California State University Fullerton Review (58)

University: California State University Fullerton

Country: United States

Continent: North America

Field of study: Economics, education and teaching, English/American studies

Study type: semester abroad

California State University Fullerton Review (58)


The organization really isn’t rocket science. You should just deal with it early enough (Christmas/New Year), then everything should work out. I didn’t shy away from calling Anja with every little question. She was always so nice and went through everything with me down to the smallest detail. In general, Anja and the rest of the MicroEdu team have been a great help to me. See ehuacom for MU Study Abroad.

Getting there

After I finally decided on a university, I took care of my flight. I booked this at relatively short notice (July) and accordingly paid a little more. You should of course keep in mind that August is the main travel period and is generally more expensive than other months. Arrived at the airport I could hardly believe my luck. We were told in advance that there were enough shuttles that could easily be booked on site. For $40-50 you can get to the desired address.


I had taken care of a host family in advance. You had to apply for it through the university, which didn’t involve a lot of effort. After I had decided on a family, I contacted the family by email and clarified a few things in advance. My host family was incredibly friendly and helpful. My host mother drove me to the nearest supermarket the next day to get me a cell phone card. They have helped me with so many things for which I am very grateful.

I had my own room and bathroom, which is unusual by American standards. However, I have to admit that staying with a host family is not the cheapest way to live in the US ($800 a month). I still think it was more than worth it. Even though I didn’t live directly on campus, I was able to walk or bike to most places.


The campus was really great. Even if you think at first that you would constantly get lost, you will find your way around relatively quickly. There are countless places to eat and stay, very different from Germany. Among other things, there is a bowling alley as well as pool tables, televisions and much more. So it is very easy to stay on campus. What was very extraordinary was that you could see students sleeping no matter where and no matter when. During the exam phase there were some students who walked around in the bib in pajamas and slippers.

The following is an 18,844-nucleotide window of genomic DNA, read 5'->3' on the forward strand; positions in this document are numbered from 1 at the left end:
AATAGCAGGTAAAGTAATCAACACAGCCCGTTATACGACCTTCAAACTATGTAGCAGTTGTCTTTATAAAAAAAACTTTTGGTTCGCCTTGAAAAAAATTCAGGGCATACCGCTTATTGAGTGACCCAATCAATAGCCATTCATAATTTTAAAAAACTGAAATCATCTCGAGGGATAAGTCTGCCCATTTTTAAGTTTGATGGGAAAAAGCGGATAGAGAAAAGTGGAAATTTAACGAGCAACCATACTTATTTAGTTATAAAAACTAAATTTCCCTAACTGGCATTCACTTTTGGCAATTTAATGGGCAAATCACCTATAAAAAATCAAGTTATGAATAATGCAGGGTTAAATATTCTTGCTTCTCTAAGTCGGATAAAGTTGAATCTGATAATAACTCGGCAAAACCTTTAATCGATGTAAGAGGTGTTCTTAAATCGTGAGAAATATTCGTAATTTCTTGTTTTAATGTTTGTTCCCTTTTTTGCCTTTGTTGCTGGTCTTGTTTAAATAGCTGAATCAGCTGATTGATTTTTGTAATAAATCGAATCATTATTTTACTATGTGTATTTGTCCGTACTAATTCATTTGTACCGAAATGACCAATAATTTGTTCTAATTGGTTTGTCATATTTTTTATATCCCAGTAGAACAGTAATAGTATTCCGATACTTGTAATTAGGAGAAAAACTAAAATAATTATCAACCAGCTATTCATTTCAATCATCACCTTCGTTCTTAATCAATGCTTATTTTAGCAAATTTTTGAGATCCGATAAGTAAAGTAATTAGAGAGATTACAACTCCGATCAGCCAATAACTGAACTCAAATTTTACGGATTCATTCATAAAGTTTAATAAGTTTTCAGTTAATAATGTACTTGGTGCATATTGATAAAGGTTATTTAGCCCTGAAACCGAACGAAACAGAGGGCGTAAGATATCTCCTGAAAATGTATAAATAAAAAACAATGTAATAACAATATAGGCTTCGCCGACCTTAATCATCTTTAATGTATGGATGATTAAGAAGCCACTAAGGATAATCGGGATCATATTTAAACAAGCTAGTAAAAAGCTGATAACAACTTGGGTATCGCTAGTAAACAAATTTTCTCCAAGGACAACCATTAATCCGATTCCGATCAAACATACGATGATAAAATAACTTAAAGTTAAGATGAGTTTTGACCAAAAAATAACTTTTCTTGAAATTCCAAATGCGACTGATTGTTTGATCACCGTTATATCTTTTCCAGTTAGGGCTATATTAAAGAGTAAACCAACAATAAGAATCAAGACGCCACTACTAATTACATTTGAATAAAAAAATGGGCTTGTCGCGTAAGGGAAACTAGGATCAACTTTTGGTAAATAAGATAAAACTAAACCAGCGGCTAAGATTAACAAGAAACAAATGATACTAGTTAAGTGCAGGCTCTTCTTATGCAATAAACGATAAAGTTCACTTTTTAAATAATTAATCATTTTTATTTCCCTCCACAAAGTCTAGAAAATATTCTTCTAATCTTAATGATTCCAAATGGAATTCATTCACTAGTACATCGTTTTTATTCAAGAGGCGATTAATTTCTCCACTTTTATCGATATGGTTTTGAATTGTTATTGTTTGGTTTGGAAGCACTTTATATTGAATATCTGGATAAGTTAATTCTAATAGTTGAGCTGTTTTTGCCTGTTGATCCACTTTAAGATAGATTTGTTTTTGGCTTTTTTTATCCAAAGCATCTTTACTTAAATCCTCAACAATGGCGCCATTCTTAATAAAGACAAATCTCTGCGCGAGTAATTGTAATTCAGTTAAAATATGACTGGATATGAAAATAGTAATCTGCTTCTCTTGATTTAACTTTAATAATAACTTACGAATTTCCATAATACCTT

Course selection is a bit different than at German universities. It can happen or is even very likely that you won’t get the courses you want. That means courses crash. I was lucky and got 3 out of 4 of the courses I wanted. So I only had to take care of a new course, which wasn’t dramatic. I would generally recommend you not to choose the standard courses. The business lectures in particular are very popular and therefore difficult to obtain. In addition, they are full of German students. I was always the only German in my courses, which I think was really great. In this way you get to know a lot more Americans and are not constantly tempted to speak German.

The effort was significantly higher than at home. Homework, presentations, essays and midterms are the order of the day. Sure, there were moments when I wanted to drop everything, but in the end I was glad that the final grade consisted of more than one factor. The hard work has definitely paid off (in my case).

My courses:

  • ECON 201 – Microeconomics
  • AFAM 357 – Blacks in Performing Arts
  • EDSC 410 – Teaching English Learners
  • LING 406 – Descriptive Linguistics


I had uni from Monday to Thursday, so I always had a long weekend. Most of the time you rented a car with friends and made trips to the next larger cities such as Los Angeles, San Diego, Las Vegas, San Francisco and much more. On Wednesdays we usually went to Brians (sports bar) until 12.00 and then to Rems (club) until 02.00. In the USA, all clubs close at 2 a.m. at the latest (except Las Vegas, of course), which was often a bit annoying and also unusual for German standards. The only advantage, in my opinion, was that you could go to university on Thursday mornings. At the weekend we either went to downtown Fullerton or a little further away to Los Angeles.It was always a lot of fun, no matter where we went.

On afternoons and unspectacular weekends, I liked to spend my time in malls and outlets. Boredom never came up because there was always something new to discover. In general, Fullerton is a great base for travel. You wouldn’t believe how big and diverse California is.


Thanks to the reviews, I knew it was going to be expensive. However, I would not have thought that it would be so expensive. The cost of living is really very high. A week’s shopping quickly adds up to $30-40. There are also leisure activities such as going to the cinema, going out to eat or excursions (Disneyland or Universial Studios cost over $100). I would recommend not just shopping at the mainstream supermarkets, but rather going to the Dollar Tree or 99 Cent store.

As far as books and documents are concerned: buy everything used or borrow it from the Titanstore! There are books that are essential for teaching and others that are not even used. It is therefore better to ask around and maybe not buy at risk before you get annoyed afterwards. Monthly I was mostly between $1500 and $1800 depending on what we were doing.


The semester abroad was by far the best time of my life and I would recommend everyone to take advantage of the opportunity. I won’t be able to experience again in the near future what I saw and was allowed to experience in these six months.

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